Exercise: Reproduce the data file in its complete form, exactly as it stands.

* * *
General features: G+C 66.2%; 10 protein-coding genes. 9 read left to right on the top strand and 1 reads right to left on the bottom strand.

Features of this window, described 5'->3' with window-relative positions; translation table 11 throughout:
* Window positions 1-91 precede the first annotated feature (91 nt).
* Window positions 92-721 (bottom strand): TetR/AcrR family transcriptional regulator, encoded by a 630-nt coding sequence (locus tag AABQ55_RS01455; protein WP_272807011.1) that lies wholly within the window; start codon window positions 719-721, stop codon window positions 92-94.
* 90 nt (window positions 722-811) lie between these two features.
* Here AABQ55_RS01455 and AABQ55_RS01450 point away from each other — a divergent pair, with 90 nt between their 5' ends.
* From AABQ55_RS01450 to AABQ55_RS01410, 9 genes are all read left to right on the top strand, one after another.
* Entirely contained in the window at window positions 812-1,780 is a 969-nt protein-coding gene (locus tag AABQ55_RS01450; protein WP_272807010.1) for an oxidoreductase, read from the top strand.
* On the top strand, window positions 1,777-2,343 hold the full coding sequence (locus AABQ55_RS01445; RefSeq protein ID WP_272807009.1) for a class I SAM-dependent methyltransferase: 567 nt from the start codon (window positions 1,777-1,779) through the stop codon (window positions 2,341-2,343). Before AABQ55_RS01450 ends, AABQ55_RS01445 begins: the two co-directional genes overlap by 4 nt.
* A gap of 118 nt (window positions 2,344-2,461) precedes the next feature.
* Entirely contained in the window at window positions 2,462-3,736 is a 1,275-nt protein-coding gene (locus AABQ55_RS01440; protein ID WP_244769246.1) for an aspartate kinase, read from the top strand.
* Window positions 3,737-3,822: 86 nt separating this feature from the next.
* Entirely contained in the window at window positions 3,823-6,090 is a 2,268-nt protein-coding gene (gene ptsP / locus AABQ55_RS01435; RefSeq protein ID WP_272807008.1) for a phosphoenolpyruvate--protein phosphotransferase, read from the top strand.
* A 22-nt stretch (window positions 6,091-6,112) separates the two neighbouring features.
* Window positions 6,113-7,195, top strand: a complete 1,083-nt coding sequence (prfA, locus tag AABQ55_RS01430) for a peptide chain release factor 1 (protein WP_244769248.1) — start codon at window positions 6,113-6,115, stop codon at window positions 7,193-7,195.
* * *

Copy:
General features: G+C 66.2%; 10 protein-coding genes. 9 read left to right on the top strand and 1 reads right to left on the bottom strand.

Features of this window, described 5'->3' with window-relative positions; translation table 11 throughout:
* Window positions 1-91 precede the first annotated feature (91 nt).
* Window positions 92-721 (bottom strand): TetR/AcrR family transcriptional regulator, encoded by a 630-nt coding sequence (locus tag AABQ55_RS01455; protein WP_272807011.1) that lies wholly within the window; start codon window positions 719-721, stop codon window positions 92-94.
* 90 nt (window positions 722-811) lie between these two features.
* Here AABQ55_RS01455 and AABQ55_RS01450 point away from each other — a divergent pair, with 90 nt between their 5' ends.
* From AABQ55_RS01450 to AABQ55_RS01410, 9 genes are all read left to right on the top strand, one after another.
* Entirely contained in the window at window positions 812-1,780 is a 969-nt protein-coding gene (locus tag AABQ55_RS01450; protein WP_272807010.1) for an oxidoreductase, read from the top strand.
* On the top strand, window positions 1,777-2,343 hold the full coding sequence (locus AABQ55_RS01445; RefSeq protein ID WP_272807009.1) for a class I SAM-dependent methyltransferase: 567 nt from the start codon (window positions 1,777-1,779) through the stop codon (window positions 2,341-2,343). Before AABQ55_RS01450 ends, AABQ55_RS01445 begins: the two co-directional genes overlap by 4 nt.
* A gap of 118 nt (window positions 2,344-2,461) precedes the next feature.
* Entirely contained in the window at window positions 2,462-3,736 is a 1,275-nt protein-coding gene (locus AABQ55_RS01440; protein ID WP_244769246.1) for an aspartate kinase, read from the top strand.
* Window positions 3,737-3,822: 86 nt separating this feature from the next.
* Entirely contained in the window at window positions 3,823-6,090 is a 2,268-nt protein-coding gene (gene ptsP / locus AABQ55_RS01435; RefSeq protein ID WP_272807008.1) for a phosphoenolpyruvate--protein phosphotransferase, read from the top strand.
* A 22-nt stretch (window positions 6,091-6,112) separates the two neighbouring features.
* Window positions 6,113-7,195, top strand: a complete 1,083-nt coding sequence (prfA, locus tag AABQ55_RS01430) for a peptide chain release factor 1 (protein WP_244769248.1) — start codon at window positions 6,113-6,115, stop codon at window positions 7,193-7,195.